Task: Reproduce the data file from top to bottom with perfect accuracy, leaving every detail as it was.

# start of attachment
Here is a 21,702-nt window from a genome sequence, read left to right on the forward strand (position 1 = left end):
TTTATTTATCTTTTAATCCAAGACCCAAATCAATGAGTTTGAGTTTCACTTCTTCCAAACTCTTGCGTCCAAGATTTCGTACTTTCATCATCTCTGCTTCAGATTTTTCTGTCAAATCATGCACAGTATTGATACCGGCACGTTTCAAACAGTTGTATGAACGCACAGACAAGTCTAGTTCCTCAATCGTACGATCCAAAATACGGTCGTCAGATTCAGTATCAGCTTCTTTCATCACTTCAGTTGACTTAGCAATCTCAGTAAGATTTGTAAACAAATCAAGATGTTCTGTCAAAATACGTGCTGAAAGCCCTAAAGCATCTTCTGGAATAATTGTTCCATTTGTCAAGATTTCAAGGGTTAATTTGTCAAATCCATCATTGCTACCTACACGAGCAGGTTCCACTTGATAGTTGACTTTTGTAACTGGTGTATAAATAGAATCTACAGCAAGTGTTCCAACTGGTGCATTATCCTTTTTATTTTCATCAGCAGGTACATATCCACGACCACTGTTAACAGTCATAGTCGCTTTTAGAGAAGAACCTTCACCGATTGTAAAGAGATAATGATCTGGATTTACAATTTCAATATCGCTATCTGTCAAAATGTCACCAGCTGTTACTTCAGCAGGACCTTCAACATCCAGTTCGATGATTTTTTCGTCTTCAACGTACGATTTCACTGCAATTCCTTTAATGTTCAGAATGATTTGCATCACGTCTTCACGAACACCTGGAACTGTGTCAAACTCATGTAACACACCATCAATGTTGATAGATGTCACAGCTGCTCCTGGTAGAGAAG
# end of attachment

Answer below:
Here is a 21,702-nt window from a genome sequence, read left to right on the forward strand (position 1 = left end):
TTTATTTATCTTTTAATCCAAGACCCAAATCAATGAGTTTGAGTTTCACTTCTTCCAAACTCTTGCGTCCAAGATTTCGTACTTTCATCATCTCTGCTTCAGATTTTTCTGTCAAATCATGCACAGTATTGATACCGGCACGTTTCAAACAGTTGTATGAACGCACAGACAAGTCTAGTTCCTCAATCGTACGATCCAAAATACGGTCGTCAGATTCAGTATCAGCTTCTTTCATCACTTCAGTTGACTTAGCAATCTCAGTAAGATTTGTAAACAAATCAAGATGTTCTGTCAAAATACGTGCTGAAAGCCCTAAAGCATCTTCTGGAATAATTGTTCCATTTGTCAAGATTTCAAGGGTTAATTTGTCAAATCCATCATTGCTACCTACACGAGCAGGTTCCACTTGATAGTTGACTTTTGTAACTGGTGTATAAATAGAATCTACAGCAAGTGTTCCAACTGGTGCATTATCCTTTTTATTTTCATCAGCAGGTACATATCCACGACCACTGTTAACAGTCATAGTCGCTTTTAGAGAAGAACCTTCACCGATTGTAAAGAGATAATGATCTGGATTTACAATTTCAATATCGCTATCTGTCAAAATGTCACCAGCTGTTACTTCAGCAGGACCTTCAACATCCAGTTCGATGATTTTTTCGTCTTCAACGTACGATTTCACTGCAATTCCTTTAATGTTCAGAATGATTTGCATCACGTCTTCACGAACACCTGGAACTGTGTCAAACTCATGTAACACACCATCAATGTTGATAGATGTCACAGCTGCTCCTGGTAGAGAAG